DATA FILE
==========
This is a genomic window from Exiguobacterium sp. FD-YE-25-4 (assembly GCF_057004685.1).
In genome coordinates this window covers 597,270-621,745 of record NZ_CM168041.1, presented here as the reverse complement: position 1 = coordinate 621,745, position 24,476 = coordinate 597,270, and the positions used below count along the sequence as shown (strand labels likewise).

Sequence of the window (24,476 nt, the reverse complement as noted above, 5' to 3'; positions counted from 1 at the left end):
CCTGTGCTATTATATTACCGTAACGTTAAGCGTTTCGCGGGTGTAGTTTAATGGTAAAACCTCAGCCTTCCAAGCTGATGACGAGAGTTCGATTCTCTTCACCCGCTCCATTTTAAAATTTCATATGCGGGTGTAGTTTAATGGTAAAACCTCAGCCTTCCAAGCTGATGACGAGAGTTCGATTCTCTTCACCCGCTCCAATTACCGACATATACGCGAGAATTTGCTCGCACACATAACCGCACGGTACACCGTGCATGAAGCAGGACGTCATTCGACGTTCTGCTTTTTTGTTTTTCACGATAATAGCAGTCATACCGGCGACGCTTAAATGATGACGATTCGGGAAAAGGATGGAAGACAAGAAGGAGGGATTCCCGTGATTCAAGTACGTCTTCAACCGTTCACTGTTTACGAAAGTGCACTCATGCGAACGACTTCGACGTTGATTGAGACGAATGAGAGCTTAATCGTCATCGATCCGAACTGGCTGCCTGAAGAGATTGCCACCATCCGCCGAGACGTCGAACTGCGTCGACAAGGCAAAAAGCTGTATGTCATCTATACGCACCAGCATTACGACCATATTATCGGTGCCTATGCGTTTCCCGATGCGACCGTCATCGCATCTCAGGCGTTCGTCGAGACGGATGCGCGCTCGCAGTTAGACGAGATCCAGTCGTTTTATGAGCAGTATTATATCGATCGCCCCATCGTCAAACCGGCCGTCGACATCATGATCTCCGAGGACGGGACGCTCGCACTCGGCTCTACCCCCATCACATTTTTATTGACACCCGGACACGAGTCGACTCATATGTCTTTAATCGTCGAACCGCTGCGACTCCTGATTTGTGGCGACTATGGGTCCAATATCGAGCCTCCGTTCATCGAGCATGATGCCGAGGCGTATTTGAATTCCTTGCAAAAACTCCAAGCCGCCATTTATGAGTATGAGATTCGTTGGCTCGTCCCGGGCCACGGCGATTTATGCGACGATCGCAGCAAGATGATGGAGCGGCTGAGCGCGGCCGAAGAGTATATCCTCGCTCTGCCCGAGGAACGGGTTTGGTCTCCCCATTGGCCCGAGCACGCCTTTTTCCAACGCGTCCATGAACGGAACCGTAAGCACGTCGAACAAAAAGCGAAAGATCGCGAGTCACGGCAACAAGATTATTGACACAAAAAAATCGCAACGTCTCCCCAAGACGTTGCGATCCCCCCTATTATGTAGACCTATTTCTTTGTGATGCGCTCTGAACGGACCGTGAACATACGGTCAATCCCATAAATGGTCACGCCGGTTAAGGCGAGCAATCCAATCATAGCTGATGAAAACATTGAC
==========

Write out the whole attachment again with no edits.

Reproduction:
This is a genomic window from Exiguobacterium sp. FD-YE-25-4 (assembly GCF_057004685.1).
In genome coordinates this window covers 597,270-621,745 of record NZ_CM168041.1, presented here as the reverse complement: position 1 = coordinate 621,745, position 24,476 = coordinate 597,270, and the positions used below count along the sequence as shown (strand labels likewise).

Sequence of the window (24,476 nt, the reverse complement as noted above, 5' to 3'; positions counted from 1 at the left end):
CCTGTGCTATTATATTACCGTAACGTTAAGCGTTTCGCGGGTGTAGTTTAATGGTAAAACCTCAGCCTTCCAAGCTGATGACGAGAGTTCGATTCTCTTCACCCGCTCCATTTTAAAATTTCATATGCGGGTGTAGTTTAATGGTAAAACCTCAGCCTTCCAAGCTGATGACGAGAGTTCGATTCTCTTCACCCGCTCCAATTACCGACATATACGCGAGAATTTGCTCGCACACATAACCGCACGGTACACCGTGCATGAAGCAGGACGTCATTCGACGTTCTGCTTTTTTGTTTTTCACGATAATAGCAGTCATACCGGCGACGCTTAAATGATGACGATTCGGGAAAAGGATGGAAGACAAGAAGGAGGGATTCCCGTGATTCAAGTACGTCTTCAACCGTTCACTGTTTACGAAAGTGCACTCATGCGAACGACTTCGACGTTGATTGAGACGAATGAGAGCTTAATCGTCATCGATCCGAACTGGCTGCCTGAAGAGATTGCCACCATCCGCCGAGACGTCGAACTGCGTCGACAAGGCAAAAAGCTGTATGTCATCTATACGCACCAGCATTACGACCATATTATCGGTGCCTATGCGTTTCCCGATGCGACCGTCATCGCATCTCAGGCGTTCGTCGAGACGGATGCGCGCTCGCAGTTAGACGAGATCCAGTCGTTTTATGAGCAGTATTATATCGATCGCCCCATCGTCAAACCGGCCGTCGACATCATGATCTCCGAGGACGGGACGCTCGCACTCGGCTCTACCCCCATCACATTTTTATTGACACCCGGACACGAGTCGACTCATATGTCTTTAATCGTCGAACCGCTGCGACTCCTGATTTGTGGCGACTATGGGTCCAATATCGAGCCTCCGTTCATCGAGCATGATGCCGAGGCGTATTTGAATTCCTTGCAAAAACTCCAAGCCGCCATTTATGAGTATGAGATTCGTTGGCTCGTCCCGGGCCACGGCGATTTATGCGACGATCGCAGCAAGATGATGGAGCGGCTGAGCGCGGCCGAAGAGTATATCCTCGCTCTGCCCGAGGAACGGGTTTGGTCTCCCCATTGGCCCGAGCACGCCTTTTTCCAACGCGTCCATGAACGGAACCGTAAGCACGTCGAACAAAAAGCGAAAGATCGCGAGTCACGGCAACAAGATTATTGACACAAAAAAATCGCAACGTCTCCCCAAGACGTTGCGATCCCCCCTATTATGTAGACCTATTTCTTTGTGATGCGCTCTGAACGGACCGTGAACATACGGTCAATCCCATAAATGGTCACGCCGGTTAAGGCGAGCAATCCAATCATAGCTGATGAAAACATTGAC